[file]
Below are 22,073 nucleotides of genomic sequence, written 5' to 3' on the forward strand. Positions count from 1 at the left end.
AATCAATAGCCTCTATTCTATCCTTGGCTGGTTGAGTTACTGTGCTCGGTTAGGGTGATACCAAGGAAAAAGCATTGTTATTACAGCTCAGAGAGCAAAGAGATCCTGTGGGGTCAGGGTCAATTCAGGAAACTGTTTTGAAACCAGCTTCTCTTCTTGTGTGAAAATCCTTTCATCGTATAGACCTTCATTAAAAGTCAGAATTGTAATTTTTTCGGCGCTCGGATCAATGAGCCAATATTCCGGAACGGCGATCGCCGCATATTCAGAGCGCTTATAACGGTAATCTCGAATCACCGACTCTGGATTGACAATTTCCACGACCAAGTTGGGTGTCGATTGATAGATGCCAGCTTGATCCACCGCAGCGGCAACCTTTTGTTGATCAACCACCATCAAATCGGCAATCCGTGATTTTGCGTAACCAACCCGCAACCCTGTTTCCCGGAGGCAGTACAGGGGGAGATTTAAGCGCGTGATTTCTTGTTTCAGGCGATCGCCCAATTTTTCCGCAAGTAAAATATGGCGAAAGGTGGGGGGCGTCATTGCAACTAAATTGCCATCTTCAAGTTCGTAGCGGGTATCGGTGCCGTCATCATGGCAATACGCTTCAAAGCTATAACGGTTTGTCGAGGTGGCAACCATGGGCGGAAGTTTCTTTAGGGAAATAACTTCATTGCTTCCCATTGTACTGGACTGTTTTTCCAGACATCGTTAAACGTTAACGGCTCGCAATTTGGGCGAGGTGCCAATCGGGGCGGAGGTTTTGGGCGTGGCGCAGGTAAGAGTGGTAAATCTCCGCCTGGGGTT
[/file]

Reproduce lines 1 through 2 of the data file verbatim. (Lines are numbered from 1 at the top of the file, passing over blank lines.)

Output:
Below are 22,073 nucleotides of genomic sequence, written 5' to 3' on the forward strand. Positions count from 1 at the left end.
AATCAATAGCCTCTATTCTATCCTTGGCTGGTTGAGTTACTGTGCTCGGTTAGGGTGATACCAAGGAAAAAGCATTGTTATTACAGCTCAGAGAGCAAAGAGATCCTGTGGGGTCAGGGTCAATTCAGGAAACTGTTTTGAAACCAGCTTCTCTTCTTGTGTGAAAATCCTTTCATCGTATAGACCTTCATTAAAAGTCAGAATTGTAATTTTTTCGGCGCTCGGATCAATGAGCCAATATTCCGGAACGGCGATCGCCGCATATTCAGAGCGCTTATAACGGTAATCTCGAATCACCGACTCTGGATTGACAATTTCCACGACCAAGTTGGGTGTCGATTGATAGATGCCAGCTTGATCCACCGCAGCGGCAACCTTTTGTTGATCAACCACCATCAAATCGGCAATCCGTGATTTTGCGTAACCAACCCGCAACCCTGTTTCCCGGAGGCAGTACAGGGGGAGATTTAAGCGCGTGATTTCTTGTTTCAGGCGATCGCCCAATTTTTCCGCAAGTAAAATATGGCGAAAGGTGGGGGGCGTCATTGCAACTAAATTGCCATCTTCAAGTTCGTAGCGGGTATCGGTGCCGTCATCATGGCAATACGCTTCAAAGCTATAACGGTTTGTCGAGGTGGCAACCATGGGCGGAAGTTTCTTTAGGGAAATAACTTCATTGCTTCCCATTGTACTGGACTGTTTTTCCAGACATCGTTAAACGTTAACGGCTCGCAATTTGGGCGAGGTGCCAATCGGGGCGGAGGTTTTGGGCGTGGCGCAGGTAAGAGTGGTAAATCTCCGCCTGGGGTT